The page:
The platform looks a lot like Twitter, with a feed of largely text-based posts, though users can also post photos and videos. It was built by the Instagram team, so a person’s Threads account is connected to their Instagram account—meaning if someone wants to create a Threads account, they’ll have to create an Instagram account first. It also means that a Threads account can only be deleted by deleting the Instagram account, too, but users are able to temporarily deactivate their Threads profile.

Because Threads is still so new, it lacks many features that educators like about Twitter, such as direct messaging, hashtags, searching by keyword, a desktop version, a chronological feed of accounts they follow, and alternative text for photos and videos so it’s accessible to people using screen readers.

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But many educators who are using the app—they call themselves “Threaducators”—are doing what they can to connect with each other even without those features.

So far, Curts said Threads has been a “very valuable experience. I have had some of the best discussions in the last few days with educators that I’ve never met before.”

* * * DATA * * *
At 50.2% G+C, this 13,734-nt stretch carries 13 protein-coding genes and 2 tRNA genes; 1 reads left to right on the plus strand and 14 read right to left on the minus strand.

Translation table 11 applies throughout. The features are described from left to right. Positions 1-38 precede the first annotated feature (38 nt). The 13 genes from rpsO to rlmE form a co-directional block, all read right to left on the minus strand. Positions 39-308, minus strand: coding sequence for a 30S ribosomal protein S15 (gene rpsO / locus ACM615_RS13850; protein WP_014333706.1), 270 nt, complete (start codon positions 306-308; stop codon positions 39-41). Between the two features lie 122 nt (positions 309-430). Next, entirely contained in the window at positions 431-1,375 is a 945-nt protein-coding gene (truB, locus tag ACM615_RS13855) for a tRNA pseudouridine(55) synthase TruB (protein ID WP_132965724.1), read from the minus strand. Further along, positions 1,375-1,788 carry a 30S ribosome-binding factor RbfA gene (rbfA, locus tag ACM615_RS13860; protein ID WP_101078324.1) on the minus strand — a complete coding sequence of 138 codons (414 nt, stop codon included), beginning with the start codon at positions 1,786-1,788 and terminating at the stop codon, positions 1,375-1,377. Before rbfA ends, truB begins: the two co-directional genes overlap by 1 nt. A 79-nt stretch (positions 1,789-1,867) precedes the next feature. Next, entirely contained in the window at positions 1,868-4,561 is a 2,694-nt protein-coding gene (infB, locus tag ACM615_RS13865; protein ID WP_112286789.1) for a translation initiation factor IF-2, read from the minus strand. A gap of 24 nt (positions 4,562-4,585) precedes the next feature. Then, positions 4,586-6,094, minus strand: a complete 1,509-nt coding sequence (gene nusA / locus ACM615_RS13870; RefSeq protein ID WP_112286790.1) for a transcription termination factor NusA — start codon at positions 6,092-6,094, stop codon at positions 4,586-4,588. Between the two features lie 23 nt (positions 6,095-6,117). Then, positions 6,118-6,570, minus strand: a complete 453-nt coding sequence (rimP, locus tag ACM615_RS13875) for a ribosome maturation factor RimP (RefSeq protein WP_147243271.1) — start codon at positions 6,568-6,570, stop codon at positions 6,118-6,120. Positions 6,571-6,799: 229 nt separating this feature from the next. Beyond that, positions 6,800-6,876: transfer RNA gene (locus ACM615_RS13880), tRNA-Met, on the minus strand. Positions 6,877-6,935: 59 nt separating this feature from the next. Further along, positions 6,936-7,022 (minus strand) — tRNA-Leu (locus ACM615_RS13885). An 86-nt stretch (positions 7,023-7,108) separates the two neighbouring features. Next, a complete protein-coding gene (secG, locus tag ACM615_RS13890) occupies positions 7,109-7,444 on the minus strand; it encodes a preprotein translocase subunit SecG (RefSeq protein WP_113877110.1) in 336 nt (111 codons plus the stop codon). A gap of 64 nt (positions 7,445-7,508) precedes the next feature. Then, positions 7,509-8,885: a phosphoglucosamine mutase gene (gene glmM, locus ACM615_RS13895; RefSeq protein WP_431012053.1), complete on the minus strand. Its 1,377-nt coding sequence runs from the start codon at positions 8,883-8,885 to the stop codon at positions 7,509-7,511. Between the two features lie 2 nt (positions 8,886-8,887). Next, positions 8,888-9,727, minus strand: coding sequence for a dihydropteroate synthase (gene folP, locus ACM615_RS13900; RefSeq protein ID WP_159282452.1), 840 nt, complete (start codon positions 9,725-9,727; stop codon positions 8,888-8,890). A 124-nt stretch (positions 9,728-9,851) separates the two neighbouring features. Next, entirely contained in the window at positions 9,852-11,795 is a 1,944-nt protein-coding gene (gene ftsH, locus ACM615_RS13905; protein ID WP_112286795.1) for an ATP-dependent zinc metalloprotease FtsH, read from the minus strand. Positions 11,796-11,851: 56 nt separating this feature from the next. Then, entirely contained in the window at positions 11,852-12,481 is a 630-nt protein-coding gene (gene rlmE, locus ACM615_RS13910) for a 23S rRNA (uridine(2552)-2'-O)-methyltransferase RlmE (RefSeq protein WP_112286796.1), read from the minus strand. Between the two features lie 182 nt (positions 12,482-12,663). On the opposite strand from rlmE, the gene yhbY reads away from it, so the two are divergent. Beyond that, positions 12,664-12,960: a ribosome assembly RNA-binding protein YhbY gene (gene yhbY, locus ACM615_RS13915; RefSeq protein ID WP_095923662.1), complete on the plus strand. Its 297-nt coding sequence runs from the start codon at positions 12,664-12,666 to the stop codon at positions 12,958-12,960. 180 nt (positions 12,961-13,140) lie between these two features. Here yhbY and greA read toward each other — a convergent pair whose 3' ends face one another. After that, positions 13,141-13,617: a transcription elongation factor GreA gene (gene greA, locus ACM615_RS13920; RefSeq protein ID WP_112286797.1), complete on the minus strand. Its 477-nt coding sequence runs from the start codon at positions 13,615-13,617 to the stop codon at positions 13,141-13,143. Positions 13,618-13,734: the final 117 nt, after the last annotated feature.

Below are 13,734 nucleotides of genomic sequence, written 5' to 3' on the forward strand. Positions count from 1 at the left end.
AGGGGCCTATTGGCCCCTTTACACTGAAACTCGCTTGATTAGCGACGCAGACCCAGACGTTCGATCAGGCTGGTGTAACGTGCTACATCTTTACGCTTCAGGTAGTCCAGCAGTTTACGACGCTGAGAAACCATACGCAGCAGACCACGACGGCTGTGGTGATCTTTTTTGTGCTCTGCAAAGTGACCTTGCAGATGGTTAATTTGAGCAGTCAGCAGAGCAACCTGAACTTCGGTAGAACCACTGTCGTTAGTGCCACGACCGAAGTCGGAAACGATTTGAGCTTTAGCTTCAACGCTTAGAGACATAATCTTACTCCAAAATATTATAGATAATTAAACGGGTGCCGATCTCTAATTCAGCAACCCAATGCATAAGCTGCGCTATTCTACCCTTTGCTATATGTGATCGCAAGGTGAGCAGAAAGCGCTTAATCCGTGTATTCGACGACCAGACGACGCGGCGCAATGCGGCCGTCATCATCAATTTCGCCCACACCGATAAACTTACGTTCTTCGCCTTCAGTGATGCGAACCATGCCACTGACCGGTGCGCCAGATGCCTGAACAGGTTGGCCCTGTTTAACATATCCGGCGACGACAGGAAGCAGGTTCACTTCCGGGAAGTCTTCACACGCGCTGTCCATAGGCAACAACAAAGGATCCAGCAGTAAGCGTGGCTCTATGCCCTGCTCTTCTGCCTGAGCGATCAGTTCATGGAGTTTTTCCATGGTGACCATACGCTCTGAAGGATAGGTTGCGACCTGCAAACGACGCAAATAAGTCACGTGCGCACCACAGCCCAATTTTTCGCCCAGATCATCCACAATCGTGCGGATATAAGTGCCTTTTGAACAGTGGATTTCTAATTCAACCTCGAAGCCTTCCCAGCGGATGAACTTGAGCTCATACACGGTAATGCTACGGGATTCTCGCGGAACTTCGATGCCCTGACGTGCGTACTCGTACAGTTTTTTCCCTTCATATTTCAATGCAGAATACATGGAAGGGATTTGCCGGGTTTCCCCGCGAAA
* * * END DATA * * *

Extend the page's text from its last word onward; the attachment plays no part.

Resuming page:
For instance, one educator started a discussion about how to empower educators in the age of artificial intelligence, and Curts said he’s been “inspired,” and he feels like he’s “really connecting and getting ideas that I wouldn’t come across normally, hearing from people that I wouldn’t connect with otherwise.”

“Reminds me of the golden days of Twitter,” he added.

But not everyone was quick to join Meta’s newest social media app. Education Week polled its Instagram followers, and out of 73 respondents, 66 said they don’t plan to use Threads for their jobs. Most of the commenters on Education Week’s Facebook post asking if educators are planning to use Threads also said they don’t plan to use it.

“My job is to teach and inspire kids and keep them safe and really do the same for my colleagues,” said Topher Mueller, the director of academic and assistive technologies for Chartwell School in Seaside, Calif., in a comment on Education Week’s Facebook post. “I’d be well outside the mark if I thought Threads was useful for that.”

Mueller said in an email interview that he did download the app but he doesn’t see any value in it right now, with the app still in its infancy.

“I don’t feel compelled to connect with educators on Threads,” Mueller said. “Right now, it seems like you can only connect with people individually; there are no groups or tags to follow. For most people like me, it’s like shouting into a void.”

Some are raising data-privacy concerns

Privacy experts are concerned about how much information the app collects. Threads collects user information, such as location, contacts, search history, browsing history, contact information, and more, according to the Apple App Store, which lists what data each app in the store collects.